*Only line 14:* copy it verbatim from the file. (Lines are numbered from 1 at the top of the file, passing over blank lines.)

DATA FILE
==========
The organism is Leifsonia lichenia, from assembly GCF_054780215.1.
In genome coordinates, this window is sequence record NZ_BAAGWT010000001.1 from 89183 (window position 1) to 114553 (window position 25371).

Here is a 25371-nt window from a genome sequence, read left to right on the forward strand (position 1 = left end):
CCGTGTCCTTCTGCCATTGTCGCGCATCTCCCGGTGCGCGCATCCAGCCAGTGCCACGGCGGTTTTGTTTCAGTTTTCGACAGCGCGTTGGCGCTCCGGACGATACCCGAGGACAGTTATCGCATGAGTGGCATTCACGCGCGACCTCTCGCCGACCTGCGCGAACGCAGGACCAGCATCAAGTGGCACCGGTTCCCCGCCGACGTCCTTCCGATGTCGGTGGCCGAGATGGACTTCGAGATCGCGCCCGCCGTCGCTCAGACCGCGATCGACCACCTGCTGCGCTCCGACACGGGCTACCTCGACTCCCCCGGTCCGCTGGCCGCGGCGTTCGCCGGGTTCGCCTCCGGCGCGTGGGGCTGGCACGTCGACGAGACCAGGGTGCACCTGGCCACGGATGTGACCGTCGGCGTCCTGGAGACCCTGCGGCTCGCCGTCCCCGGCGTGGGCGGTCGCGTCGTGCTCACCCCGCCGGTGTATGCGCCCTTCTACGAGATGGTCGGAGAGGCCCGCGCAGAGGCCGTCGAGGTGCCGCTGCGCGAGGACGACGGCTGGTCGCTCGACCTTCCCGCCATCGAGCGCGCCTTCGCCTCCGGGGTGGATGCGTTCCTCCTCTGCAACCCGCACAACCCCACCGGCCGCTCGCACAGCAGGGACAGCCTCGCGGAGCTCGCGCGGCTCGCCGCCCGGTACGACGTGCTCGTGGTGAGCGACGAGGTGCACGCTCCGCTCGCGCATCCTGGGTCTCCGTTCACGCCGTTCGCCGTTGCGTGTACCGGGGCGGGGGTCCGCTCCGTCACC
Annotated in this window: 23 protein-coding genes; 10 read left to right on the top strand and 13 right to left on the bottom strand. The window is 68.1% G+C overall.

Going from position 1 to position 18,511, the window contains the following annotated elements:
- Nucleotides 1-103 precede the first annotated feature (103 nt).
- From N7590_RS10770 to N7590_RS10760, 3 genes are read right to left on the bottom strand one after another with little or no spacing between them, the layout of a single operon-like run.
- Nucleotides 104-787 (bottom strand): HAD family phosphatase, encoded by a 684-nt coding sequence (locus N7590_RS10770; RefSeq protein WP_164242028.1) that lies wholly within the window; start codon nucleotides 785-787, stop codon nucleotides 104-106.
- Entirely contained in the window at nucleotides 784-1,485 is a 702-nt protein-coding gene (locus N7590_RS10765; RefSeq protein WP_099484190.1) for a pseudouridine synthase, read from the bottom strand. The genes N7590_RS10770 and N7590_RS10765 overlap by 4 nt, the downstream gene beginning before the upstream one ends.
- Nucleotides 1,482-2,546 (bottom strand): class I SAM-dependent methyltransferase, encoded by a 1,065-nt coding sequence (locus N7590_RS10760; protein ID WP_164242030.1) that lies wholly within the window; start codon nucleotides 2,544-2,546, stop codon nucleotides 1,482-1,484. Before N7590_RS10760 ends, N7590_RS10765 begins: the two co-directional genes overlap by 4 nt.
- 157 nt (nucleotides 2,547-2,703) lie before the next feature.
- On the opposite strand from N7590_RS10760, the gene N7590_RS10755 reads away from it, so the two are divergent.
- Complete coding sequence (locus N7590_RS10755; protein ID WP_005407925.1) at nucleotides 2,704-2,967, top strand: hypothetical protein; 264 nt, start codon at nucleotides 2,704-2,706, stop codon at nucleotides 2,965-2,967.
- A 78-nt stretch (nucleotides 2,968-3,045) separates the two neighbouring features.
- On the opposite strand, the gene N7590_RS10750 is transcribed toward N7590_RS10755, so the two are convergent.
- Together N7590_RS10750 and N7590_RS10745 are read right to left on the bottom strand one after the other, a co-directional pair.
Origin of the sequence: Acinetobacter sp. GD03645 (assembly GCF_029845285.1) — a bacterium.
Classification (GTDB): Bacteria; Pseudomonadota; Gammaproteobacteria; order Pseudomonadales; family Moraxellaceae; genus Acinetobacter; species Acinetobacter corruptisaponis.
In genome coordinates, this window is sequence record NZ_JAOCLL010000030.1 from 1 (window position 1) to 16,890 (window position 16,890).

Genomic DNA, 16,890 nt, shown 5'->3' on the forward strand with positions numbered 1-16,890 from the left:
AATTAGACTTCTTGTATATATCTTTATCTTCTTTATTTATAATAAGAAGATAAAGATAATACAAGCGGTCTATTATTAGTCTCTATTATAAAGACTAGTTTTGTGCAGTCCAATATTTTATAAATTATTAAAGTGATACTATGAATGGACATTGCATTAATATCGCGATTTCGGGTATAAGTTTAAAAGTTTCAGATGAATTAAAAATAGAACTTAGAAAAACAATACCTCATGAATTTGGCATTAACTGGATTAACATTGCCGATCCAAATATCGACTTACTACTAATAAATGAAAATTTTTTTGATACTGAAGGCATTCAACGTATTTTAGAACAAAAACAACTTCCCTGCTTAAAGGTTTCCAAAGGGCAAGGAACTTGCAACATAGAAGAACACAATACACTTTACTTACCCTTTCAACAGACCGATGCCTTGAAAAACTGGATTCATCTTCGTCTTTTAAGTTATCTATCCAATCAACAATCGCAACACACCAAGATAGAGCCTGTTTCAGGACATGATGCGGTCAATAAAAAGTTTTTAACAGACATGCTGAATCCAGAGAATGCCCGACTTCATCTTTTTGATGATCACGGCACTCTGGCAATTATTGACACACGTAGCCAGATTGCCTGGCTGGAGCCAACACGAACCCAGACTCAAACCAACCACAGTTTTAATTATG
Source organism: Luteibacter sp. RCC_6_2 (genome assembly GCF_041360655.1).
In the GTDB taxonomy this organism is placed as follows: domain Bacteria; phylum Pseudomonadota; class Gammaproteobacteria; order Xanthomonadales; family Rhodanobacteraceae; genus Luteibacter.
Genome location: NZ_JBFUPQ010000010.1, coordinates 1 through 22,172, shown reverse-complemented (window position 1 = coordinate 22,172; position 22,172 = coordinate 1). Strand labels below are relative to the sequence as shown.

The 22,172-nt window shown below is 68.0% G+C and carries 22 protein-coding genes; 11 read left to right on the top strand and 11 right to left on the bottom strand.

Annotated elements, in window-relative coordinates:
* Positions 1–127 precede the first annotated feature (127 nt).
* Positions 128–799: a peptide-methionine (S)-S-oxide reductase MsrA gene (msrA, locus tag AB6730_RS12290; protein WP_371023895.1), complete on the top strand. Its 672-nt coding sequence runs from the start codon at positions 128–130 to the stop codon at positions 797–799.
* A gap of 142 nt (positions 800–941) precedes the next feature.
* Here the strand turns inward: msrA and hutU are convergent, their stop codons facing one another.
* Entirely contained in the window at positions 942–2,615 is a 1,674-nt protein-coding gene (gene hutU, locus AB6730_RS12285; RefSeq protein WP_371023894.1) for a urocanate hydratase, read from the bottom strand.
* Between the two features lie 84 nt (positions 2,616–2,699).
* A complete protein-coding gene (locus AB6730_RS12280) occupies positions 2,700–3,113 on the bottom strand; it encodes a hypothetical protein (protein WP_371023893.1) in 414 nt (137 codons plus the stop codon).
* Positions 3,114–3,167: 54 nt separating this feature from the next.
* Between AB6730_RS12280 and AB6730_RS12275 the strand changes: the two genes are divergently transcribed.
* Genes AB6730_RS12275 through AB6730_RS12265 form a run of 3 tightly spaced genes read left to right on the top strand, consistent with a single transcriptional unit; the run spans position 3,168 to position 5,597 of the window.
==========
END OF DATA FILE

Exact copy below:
- Complete coding sequence (locus N7590_RS10755; protein ID WP_005407925.1) at nucleotides 2,704-2,967, top strand: hypothetical protein; 264 nt, start codon at nucleotides 2,704-2,706, stop codon at nucleotides 2,965-2,967.